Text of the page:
Sunday, 30 September 2012

Sunday - a day of rest

Not for most mothers, who are busy washing school uniform/kit, polishing shoes, ferrying to and from sports clubs, supervising homework and generally putting on an unrivalled show of domestic excellence. Here's a couple of ideas for some lazy food to help redress the balance:



For breakfast - quick to make & cook, and even quicker to eat if you roll them up and cram them into one mouthful, as my daughter did. This recipe (from St Delia) makes about 10:

110g plain flour
a pinch of salt
2 large eggs
200ml milk mixed with 75ml water (or 275ml skimmed milk)
2 tablespoons melted butter

Mix everything together in a blender. It's ready to use straight away. Wipe the pan with a bit of melted butter between each pancake, and serve with lemon juice & sugar, jam, maple syrup, bananas, Nutella... After so much industry, I recommend retiring to bed for at least an hour with a cup of tea.

Dirty dishes waiting to be washed up
Important - leave the clearing up to someone else

Our lunch today is a ready-made steak pie from the local farm shop. Serve it with a 2 or 3 veg (no need for potatoes, as there's plenty of pastry). Or you could push the boat out and roast a chicken.

Quicker roast chicken

Abandon your normal thinking of a carefully timed Sunday roast, and serve instead with something quick and easy - new potatoes, couscous, salad, oven chips, baked potatoes, any veg. In the absence of gravy, Thai chilli dipping sauce and garlic mayonnaise are good accompaniments.

At the risk of coming over a bit Nigella, I think it's a good idea to stuff a couple of quartered, peeled onions in the orifices and rub some butter into the breasts before cooking. Pre-heat the oven to 190C/375F/gas 5 and cook for 20 minutes per lb (450g) and up to an extra 20 minutes at the end (when you can also turn up the heat a bit to crisp the skin). Let it rest/cool until you are ready to eat it. Basting is good, but not essential.

Chicken stock

After the chicken has been devoured, make chicken strock (tomorrow?). Put all the inedible bits into a large saucepan, cover with water, add a veg or chicken stock cube, and bring to the boil. Let it simmer, uncovered, for about an hour then strain and refrigerate. When it is completely cold you can carefully lift off the fat which has solidified on the surface.

Chocolate orange brownies

Such is my lack of food management that we have just one piece of fruit in the house - an orange.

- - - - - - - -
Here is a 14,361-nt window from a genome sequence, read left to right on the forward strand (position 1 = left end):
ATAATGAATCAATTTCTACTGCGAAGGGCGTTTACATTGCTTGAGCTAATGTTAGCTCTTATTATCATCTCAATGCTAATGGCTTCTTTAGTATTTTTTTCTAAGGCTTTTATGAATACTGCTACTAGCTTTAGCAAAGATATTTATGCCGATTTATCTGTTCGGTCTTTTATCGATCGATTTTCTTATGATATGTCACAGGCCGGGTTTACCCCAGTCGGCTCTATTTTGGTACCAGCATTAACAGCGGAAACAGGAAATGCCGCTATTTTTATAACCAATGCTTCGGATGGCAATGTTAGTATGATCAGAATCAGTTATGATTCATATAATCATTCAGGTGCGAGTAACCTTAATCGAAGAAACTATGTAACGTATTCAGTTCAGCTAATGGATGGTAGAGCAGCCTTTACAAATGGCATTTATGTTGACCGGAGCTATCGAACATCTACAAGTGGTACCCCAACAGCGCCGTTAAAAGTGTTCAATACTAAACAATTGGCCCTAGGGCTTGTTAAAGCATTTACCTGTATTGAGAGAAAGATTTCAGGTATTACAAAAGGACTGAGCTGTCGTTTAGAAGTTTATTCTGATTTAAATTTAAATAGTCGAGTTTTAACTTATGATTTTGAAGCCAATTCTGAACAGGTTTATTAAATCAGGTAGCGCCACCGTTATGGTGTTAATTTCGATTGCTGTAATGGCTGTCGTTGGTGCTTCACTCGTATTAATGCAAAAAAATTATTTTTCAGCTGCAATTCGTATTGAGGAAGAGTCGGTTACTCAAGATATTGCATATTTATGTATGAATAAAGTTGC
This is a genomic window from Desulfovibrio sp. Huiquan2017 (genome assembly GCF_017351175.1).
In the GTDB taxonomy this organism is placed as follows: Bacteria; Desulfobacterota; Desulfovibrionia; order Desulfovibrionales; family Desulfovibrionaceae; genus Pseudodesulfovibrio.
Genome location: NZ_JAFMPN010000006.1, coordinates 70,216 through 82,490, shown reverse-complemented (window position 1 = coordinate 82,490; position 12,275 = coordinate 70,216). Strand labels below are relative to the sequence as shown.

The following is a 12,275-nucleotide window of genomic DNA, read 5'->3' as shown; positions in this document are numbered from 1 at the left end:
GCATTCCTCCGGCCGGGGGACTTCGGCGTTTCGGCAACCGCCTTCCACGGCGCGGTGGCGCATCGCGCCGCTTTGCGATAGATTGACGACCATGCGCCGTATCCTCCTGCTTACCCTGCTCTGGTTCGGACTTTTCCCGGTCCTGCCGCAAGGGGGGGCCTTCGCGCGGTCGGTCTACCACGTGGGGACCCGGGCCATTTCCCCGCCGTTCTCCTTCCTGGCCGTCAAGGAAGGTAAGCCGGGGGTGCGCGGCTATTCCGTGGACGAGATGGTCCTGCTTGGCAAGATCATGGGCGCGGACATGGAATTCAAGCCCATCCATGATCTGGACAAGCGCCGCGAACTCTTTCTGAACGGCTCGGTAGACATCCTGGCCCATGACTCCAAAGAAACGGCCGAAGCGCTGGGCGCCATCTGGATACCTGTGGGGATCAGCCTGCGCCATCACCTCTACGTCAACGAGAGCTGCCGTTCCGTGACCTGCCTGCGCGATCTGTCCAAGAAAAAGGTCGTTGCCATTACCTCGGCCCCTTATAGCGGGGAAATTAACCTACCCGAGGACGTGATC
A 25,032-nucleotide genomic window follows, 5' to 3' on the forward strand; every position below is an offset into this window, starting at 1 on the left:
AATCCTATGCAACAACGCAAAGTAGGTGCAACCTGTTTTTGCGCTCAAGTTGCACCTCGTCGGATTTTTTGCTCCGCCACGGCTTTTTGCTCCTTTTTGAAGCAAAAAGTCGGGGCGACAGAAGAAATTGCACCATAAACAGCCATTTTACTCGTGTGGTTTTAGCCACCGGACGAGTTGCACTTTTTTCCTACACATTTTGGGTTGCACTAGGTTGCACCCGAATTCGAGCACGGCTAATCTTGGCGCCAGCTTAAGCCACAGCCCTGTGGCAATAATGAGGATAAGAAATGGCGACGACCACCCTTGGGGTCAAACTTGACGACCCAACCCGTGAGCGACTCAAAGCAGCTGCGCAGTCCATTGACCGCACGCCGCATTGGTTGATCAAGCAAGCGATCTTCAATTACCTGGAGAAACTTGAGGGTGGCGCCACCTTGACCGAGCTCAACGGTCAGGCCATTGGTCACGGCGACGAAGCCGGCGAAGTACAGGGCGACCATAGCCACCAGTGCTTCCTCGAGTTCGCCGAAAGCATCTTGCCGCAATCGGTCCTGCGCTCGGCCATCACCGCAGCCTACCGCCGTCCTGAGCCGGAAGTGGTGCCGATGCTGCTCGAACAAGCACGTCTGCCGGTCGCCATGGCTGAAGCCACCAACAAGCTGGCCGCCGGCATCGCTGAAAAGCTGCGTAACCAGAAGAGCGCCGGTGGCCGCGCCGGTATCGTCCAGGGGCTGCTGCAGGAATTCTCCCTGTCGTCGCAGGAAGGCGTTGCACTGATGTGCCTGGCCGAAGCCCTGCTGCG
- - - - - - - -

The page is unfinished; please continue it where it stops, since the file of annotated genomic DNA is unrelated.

The best (and most edible) way to eke it out is to make chocolate orange brownies:

100g unsalted butter
100g plain chocolate
300g caster sugar
pinch of salt
1tsp vanilla extract
2 large eggs
130g plain flour
2 tablespoons cocoa powder
grated zest of 1 orange and 2 tablespoons of its juice

Preheat the oven to 180C/gas 4 and butter & line a square 7" cake tin.  Melt the butter and chocolate over a pan of simmering water. Cool slightly and add sugar, salt, vanilla, zest and orange juice.  Add the eggs one at a time, stirring well. Add flour and cocoa and beat for a minute until smooth. Bake for 40-45 minutes until the top is evenly coloured and a cocktail stick comes out almost clean. Let it cool, and cut into whatever size pieces suit you.

Friday, 28 September 2012

Tomato sauce and blackberry vodka...

Seeing red: Today's inspiration was some tomatoes and peppers going squishy in the fruit bowl and half a tin of chopped tomatoes in the fridge.  While I cooked, Jamie Oliver was talking about his new book of meals in 15 minutes, the proof of which was a toasted cheese sandwich cooked live on radio!

Soon to be tomato sauce

Tomato sauce

Chop a couple of onions and cook gently in some olive oil (mine was chilli oil) until transparent. Add a chopped pepper, chopped fresh tomatoes and a couple of cloves of crushed garlic, put the lid on the pan and let them cook on a very low heat for 5 or 10 minutes.  Add the tinned tomatoes and a teaspoon or 2 of sugar, give it a good stir, replace the lid and cook until the peppers are soft.  If it's looking a bit watery then take the lid off and let it cook a bit longer.  Blend thoroughly so that children cannot spot tomato seeds, chunks of actual vegetable or bits of skin.  Add herbs, ricotta or mascarpone, pieces of cooked bacon, prawns etc, as desired and stir through pasta.  It can also be used as a base for spaghetti bolognese if you are in the mood for meat.